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KAP seeking new general manager

James Battershill is pursuing a venture in food processing

Keystone Agricultural Producers (KAP) is looking for a new general manager.

James Battershill is leaving the position at year’s end to pursue a venture in food processing, KAP president Bill Campbell told KAP’s advisory council here Nov. 12.

“I did give the (KAP) board some assurance that I would stick around long enough to make sure that the office kept rolling, payroll kept getting done and that they were well positioned for the annual meeting in February,” Battershill said during a break in the meeting. “But in all likelihood I’ll be sort of winding down full time at the end of November and then doing part time…”

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The hope is to have someone in place near the beginning of January who Battershill can then come in and give some support on training.

KAP has hired a firm to find a new general manager, Campbell said.

Battershill was tight lipped about his new venture, other than to say it has nothing to do with marijuana edibles or alcohol production.

“It’s a food-processing venture so I am sure that people will see and hear about it,” Battershill said.

Battershill said he has been working on the project evenings and weekends for about nine months. He noted there’s a lot of provincial government support and resources available to food processors in Manitoba.

Battershill, who started with KAP as its policy analyst, has been general manager for 5-1/2 years.

After earning a degree in global political economy from the University of Manitoba, Battershill who grew up in Winnipeg, came to KAP with little background in agriculture.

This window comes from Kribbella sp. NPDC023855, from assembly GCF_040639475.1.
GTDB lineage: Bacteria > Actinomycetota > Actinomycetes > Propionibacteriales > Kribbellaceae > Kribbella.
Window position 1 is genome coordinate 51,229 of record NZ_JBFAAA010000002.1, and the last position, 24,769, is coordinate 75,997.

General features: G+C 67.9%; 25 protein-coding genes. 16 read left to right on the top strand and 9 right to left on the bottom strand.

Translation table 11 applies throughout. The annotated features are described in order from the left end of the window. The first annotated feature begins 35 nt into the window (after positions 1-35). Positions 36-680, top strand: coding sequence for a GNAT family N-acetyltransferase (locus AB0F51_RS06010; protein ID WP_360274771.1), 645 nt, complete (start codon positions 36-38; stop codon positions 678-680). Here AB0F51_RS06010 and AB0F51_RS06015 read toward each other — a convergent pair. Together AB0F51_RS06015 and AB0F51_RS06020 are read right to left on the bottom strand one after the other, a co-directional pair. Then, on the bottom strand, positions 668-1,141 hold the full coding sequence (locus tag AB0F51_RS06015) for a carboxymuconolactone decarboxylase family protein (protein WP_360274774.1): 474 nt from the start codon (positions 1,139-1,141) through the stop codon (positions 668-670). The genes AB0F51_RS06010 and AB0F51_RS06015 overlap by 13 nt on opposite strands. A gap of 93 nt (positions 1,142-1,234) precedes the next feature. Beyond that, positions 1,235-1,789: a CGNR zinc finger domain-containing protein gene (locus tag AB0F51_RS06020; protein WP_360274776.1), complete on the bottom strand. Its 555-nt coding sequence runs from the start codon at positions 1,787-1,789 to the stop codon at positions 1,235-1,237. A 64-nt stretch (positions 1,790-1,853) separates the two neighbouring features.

“My introduction to agriculture and ag policy was I did a project on the global coffee economy,” he said. “And it was really one of my first entries into the complex and wonderful world of ag public policy.”

Without a doubt working for KAP has been enjoyable, Battershill said.

“It’s important and rewarding work,” he said. “I’ve worked with some incredible people.

“My very first meaningful trip to a farm was going to hang out for an afternoon and ride in (Starbuck farmer) Chuck Fossay’s combine and harvest some canola with him. I’ve been very privileged early on to get connected with a lot of really intelligent and experienced farmers in Manitoba. One of my first days of training really was hanging out with Reg Dyck (of Starbuck) for an entire afternoon just talking about rail transportation policy. I certainly didn’t have that experience right from the beginning but you sort of are immersed with such intelligent people and people who are willing to share and don’t make you feel silly about asking some basic questions so you became immersed in it and learned a lot very quickly.”

Other memorable events for Battershill include:

  • Attending his first provincial legislative committee hearing with then KAP vice-president Robert McLean.
  • Crashing a meeting of two federal ministers during the 2013 grain transportation crisis.
  • KAP’s first meeting in 2016 with Agriculture Minister Lawrence MacAulay. KAP raised its concerns about the risk of not fixing the cuts to AgriStability.
  • Being appointed to the Winnipeg Food Council.
  • A Saturday morning conference call with then KAP president Doug Chorney, all of KAP’s commodity group chairs and senior provincial government officials after some of the worst flooding in 2014.
  • All of the budget lockups.

“Budget day is my favourite,” Battershill said.

Battershill has some advice for his replacement: “Spend as much time as possible listening to your members.”

About the author


Allan Dawson

Allan Dawson is a reporter with the Manitoba Co-operator based near Miami, Man. Covering agriculture since 1980, Dawson has spent most of his career with the Co-operator except for several years with Farmers’ Independent Weekly and before that a Morden-Winkler area radio station.



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